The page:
KILROY v. WINTER

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Court of Appeal, Second District, Division 5, California.

 John B. KILROY, Jr., Petitioner, v. The SUPERIOR COURT of Los Angeles County, Respondent; Sharon S. Cagle WINTER, Real Party in Interest.

No. B107509.

Decided: April 28, 1997

 S. David Rosenson,Wasser, Rosenson & Carter and Michael Brourman, Los Angeles, for Petitioner. No appearance on behalf of Respondent. Connolly Oyler and Joel P. Schiff, Los Angeles, for Real Party in Interest.

I. INTRODUCTION

John B. Kilroy, Jr., a respondent in a family law child support modification proceeding brought by Sharon S. Cagle Winter, the mother of the minor, has filed a prohibition petition seeking to restrain the respondent court from proceeding with a hearing on an order to show cause concerning potential modification of a Georgia child support decree.   Mr. Kilroy argues that the respondent court does not have jurisdiction to modify a Georgia child support order because of the Full Faith and Credit for Child Support Orders Act. (28 U.S.C. § 1738B.)   We agree with Mr. Kilroy, issue our writ of prohibition, and direct the respondent court quash the order to show cause.

II. PROCEDURAL AND FACTUAL BACKGROUND

On May 10, 1990, Mr. Kilroy and Ms. Cagle entered into a written agreement which provided:  Mr. Kilroy was the father of the minor;  Mr.  Kilroy agreed to pay to Ms. Cagle $50,000 to provide for the minor;  Mr. Kilroy agreed to purchase an annuity contract which would pay $2,750 per month beginning June 1, 1990, as child support;  the $2,750 per month child support payment was to continue until the minor turned 18 years;  if the minor died before turning 18 years of age, Ms. Cagle would execute the necessary documents to assign the proceeds of the annuity to Mr. Kilroy;  if Ms. Cagle died before the minor turned 18, Mr. Kilroy would not object if her parents were named as the guardian for the child;  Ms. Cagle was awarded sole custody of the minor;  Mr. Kilroy waived his right to visitation at present;  however, he could secure reasonable visitation at a later date;  and the agreement would be submitted to the “Superior Court of Forsyth County, Georgia” as part of a “petition to legitimate the minor child and establish support payments for the minor child․”  Ms. Cagle agreed not to contest the aforementioned petition and that the agreement be incorporated by reference as part of a “consent order and decree․”  On June 18, 1990, an order was issued in the Forsyth County Superior Court which:  declared the minor to be legitimate within the meaning of Code of Georgia section 19-7-22 1 ;  identified Ms. Cagle and Mr. Kilroy as the parents of the minor;  and described the custody and visitation rights of the parties.   The June 18, 1990, order concluded:  “The parties have heretofore entered into an agreement respecting the payment of child support for the benefit of the minor child dated as of May 10, which agreement has been reviewed by the Court, is hereby approved by the Court, and the terms thereof are hereby incorporated by reference as part of this Order and shall be binding and enforceable upon the parties as if set forth in this Order verbatim.”   The June 18, 1990, order was filed on July 5, 1990.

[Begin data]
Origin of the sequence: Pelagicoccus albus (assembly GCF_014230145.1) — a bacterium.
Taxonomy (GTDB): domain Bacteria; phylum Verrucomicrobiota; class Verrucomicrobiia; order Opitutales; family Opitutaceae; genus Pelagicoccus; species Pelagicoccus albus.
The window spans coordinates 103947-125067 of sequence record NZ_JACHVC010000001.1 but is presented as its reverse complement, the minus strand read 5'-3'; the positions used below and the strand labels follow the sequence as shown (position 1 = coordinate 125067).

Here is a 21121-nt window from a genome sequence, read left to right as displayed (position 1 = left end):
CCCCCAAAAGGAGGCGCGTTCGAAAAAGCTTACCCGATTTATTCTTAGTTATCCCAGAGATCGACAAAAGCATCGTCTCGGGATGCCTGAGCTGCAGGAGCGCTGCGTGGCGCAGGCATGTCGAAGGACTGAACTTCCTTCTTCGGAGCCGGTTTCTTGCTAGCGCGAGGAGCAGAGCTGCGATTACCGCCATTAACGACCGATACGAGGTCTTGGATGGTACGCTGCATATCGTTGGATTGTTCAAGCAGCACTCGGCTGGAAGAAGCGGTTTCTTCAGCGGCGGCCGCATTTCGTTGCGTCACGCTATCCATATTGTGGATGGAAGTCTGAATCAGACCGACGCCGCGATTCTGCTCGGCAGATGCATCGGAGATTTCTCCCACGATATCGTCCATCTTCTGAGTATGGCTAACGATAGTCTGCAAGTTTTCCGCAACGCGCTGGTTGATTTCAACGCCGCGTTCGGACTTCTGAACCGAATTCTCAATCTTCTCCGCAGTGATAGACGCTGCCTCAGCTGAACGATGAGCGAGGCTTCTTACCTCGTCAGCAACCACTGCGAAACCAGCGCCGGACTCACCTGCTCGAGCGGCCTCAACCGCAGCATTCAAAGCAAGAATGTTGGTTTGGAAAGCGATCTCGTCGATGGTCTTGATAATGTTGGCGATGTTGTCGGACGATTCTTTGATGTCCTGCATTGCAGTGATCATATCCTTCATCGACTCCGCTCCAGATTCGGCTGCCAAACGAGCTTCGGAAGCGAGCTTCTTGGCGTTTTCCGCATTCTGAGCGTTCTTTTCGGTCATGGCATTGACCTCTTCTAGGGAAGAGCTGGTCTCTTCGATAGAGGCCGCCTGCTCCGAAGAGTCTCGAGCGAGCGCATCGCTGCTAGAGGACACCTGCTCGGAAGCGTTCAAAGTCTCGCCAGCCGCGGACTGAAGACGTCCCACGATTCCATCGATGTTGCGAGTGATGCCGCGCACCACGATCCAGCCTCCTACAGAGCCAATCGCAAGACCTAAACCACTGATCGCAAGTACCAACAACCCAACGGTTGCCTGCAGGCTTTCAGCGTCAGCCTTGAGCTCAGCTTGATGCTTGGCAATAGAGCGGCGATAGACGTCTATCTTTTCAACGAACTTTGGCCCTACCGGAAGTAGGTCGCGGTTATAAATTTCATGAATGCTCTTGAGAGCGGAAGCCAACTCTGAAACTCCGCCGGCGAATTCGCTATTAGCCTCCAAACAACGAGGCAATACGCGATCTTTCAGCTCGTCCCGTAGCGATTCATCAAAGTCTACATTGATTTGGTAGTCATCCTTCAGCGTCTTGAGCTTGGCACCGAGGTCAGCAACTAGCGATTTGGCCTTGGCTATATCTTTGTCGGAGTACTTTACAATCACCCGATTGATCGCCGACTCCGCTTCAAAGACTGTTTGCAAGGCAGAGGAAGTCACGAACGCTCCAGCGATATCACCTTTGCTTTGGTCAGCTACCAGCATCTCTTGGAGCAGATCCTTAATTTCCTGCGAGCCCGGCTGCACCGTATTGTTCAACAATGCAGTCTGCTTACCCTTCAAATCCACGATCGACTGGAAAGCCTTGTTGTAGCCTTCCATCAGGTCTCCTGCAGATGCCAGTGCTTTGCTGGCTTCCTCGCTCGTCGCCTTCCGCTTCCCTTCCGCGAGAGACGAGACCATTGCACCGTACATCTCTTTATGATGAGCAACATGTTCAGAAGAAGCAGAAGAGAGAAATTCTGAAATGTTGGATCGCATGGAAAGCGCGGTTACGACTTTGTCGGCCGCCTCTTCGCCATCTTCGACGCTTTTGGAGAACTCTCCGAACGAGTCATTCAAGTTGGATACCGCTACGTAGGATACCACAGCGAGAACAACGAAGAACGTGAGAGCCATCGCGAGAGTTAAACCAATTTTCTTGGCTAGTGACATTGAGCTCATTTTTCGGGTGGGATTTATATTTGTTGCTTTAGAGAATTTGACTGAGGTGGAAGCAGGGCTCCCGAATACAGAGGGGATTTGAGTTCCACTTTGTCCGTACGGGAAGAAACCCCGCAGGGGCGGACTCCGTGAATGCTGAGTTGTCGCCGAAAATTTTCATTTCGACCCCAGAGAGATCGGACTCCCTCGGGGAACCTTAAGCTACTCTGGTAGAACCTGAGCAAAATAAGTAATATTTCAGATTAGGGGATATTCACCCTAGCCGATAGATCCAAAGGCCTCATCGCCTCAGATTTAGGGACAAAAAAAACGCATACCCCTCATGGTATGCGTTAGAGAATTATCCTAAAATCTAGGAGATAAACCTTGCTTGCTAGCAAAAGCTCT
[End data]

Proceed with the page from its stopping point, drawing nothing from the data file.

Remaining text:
On July 5, 1996, Ms. Cagle filed a “Statement for Registration of Foreign Support Order and Clerk's Notice” pursuant to Family Code section 4853 2 .  The statement and notice referred to the order of June 18, 1990, and was  accompanied by the May 10, 1990, settlement agreement.   On September 11, 1996, Ms. Cagle filed a document entitled “Complaint for Support.”   It sought to increase the amount of child support payable to the minor.   It adverted to:  the May 10, 1990, settlement agreement;  the judgment issued June 18, 1990;  and the July 31, 1996, registration in California of the Georgia judgment.   The complaint filed September 11, 1996, sought to increase the amount of child support and alleged as follows:  “The minor child ․ has been diagnosed with Attention Deficit Disorder and has required special medical treatment which has greatly increased the costs of his support.   [¶] ․ [Ms. Cagle] requests that the Court modify the child support order as registered according to California guidelines based on [Ms. Cagle's] and [Mr. Kilroy's] relative incomes and assets.”